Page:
Top of the Rock Vs Empire State Building observatory
EMPIRE STATE BUILDING
I love the Empire State Building and I could take photos of it from every vantage point imaginable; from uptown, downtown, from Jersey, Long Island, from Dumbo with the arch of the Manhattan Bridge and so on. I probably have more photos of it than any other building in the city. The Chrysler building is my favourite building in the city but the ESB comes up most on my phone.
It’s an iconic building, a 102-story Art Deco skyscraper in Midtown Manhattan, on 5th Avenue between 33rd and 34th street. It is one of only about 40 buildings in Manhattan that has its own zip code.. It was designed by Shreve, Lamb & Harmon and completed in 1931. The building has a roof height of 1,250 feet (380 m) and stands a total of 1,454 feet (443.2 m) tall, including its antenna. The design for the Empire State Building was changed fifteen times until it was ensured to be the world’s tallest building. Construction started on March 17, 1930, and the building opened thirteen and a half months later on May 1, 1931. It’s a beauty, inside and out, it’s a NYC landmark and as such deserves all the respect and love it gets.
The view from the ESB is magical, as any other view of the city from a high vantage point, it’s stunning and fascinating every way you turn. You notice the incredible difference between the lower Manhattan and the financial district, you have unobstructed views of the beautiful One Word Trade and on the other side you can see the Rockefeller centre and take in some of those sky scraping midtown views. But the one view you won’t have is my favourite view of all. It’s, ironically, the view of the Empire State Building and that view can only be captured so beautifully from the Top of the Rock.
TOP OF THE ROCK
30 Rockefeller Plaza is the building where the Top of the Rock observatory is and is part of the incredible Rockefeller centre; a large complex consisting of 19 commercial buildings covering 22 acres (89,000 m2) between 48th and 51st Streets, facing Fifth Avenue in Midtown Manhattan.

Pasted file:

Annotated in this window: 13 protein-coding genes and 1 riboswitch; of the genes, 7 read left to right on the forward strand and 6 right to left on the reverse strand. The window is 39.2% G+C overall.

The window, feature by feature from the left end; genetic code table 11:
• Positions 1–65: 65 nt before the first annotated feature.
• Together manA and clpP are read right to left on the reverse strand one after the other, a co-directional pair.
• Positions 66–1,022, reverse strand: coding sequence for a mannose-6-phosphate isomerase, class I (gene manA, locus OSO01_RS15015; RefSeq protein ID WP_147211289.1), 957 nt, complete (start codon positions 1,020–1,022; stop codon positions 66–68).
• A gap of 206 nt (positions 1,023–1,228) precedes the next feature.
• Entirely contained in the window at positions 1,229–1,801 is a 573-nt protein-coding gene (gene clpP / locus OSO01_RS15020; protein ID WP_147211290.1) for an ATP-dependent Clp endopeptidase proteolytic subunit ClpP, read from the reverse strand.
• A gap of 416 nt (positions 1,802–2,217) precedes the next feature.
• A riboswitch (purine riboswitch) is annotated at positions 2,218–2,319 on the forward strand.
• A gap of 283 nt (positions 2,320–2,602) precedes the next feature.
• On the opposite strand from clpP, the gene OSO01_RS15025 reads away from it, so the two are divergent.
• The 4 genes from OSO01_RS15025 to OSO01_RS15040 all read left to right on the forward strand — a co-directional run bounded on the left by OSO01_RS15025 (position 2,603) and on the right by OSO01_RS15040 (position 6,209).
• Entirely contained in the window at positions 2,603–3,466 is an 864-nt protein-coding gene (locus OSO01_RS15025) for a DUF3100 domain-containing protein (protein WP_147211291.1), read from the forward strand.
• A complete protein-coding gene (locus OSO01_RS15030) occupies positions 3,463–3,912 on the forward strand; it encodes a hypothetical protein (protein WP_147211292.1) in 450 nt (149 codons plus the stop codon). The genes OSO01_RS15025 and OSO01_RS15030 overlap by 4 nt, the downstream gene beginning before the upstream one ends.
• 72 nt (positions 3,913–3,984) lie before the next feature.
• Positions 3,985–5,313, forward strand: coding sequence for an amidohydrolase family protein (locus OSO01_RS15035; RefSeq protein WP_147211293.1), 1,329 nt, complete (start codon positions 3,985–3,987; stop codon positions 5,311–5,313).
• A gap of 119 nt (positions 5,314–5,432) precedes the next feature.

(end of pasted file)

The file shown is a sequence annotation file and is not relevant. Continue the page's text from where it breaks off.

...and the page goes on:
Work on the steel structure of the RCA Building started in March 1932, and the building’s structural steel was up to the 64th floor by September of that year. The famous photograph Lunch atop a Skyscraper was taken on September 20, 1932, during the construction of the 69th floor. The RCA Building was opened mid may 1933.
30 Rockefeller Plaza is 872 feet (266 m) tall and anchors the entire Rockefeller Center complex. It was built as a single structure occupying the entire block between Sixth Avenue and Rockefeller Plaza. As an icon of the complex, 30 Rocks dramatic architecture, with its limestone facade and Gothic-inspired four-leafed spandrels,influenced the design of the rest of the complex.
It’s often considered the best panoramic view of the city, mostly because of the impressive view of the Empire State Building and midtown Manhattan but also because it is the only observatory with views of Central Park. You can take in the magical view of Central Park and really see how it’s perfectly framed by UES, UWS and Harlem. The incredible view of the ESB and the One World Trade in the distance as well as Times Square and the Chrysler Building are unparalleled. With a lot of new construction in the midtown area the view from the Top of the Rock changes almost every year but always remains one of the most impressive views of one of the most fascinating cities you can see.
So here is the final breakdown that might help you decide on which one to visit.
Empire State Building
- Iconic art deco building
- Incredible views of lower Manhattan and One World Trade
- View of the Rockefeler centre
Top of the Rock
- Unparalleled views of the Empire State Building and One Word Trade in the distance
- Only observatory with Central Park Views
- A NYC Landmark with so much history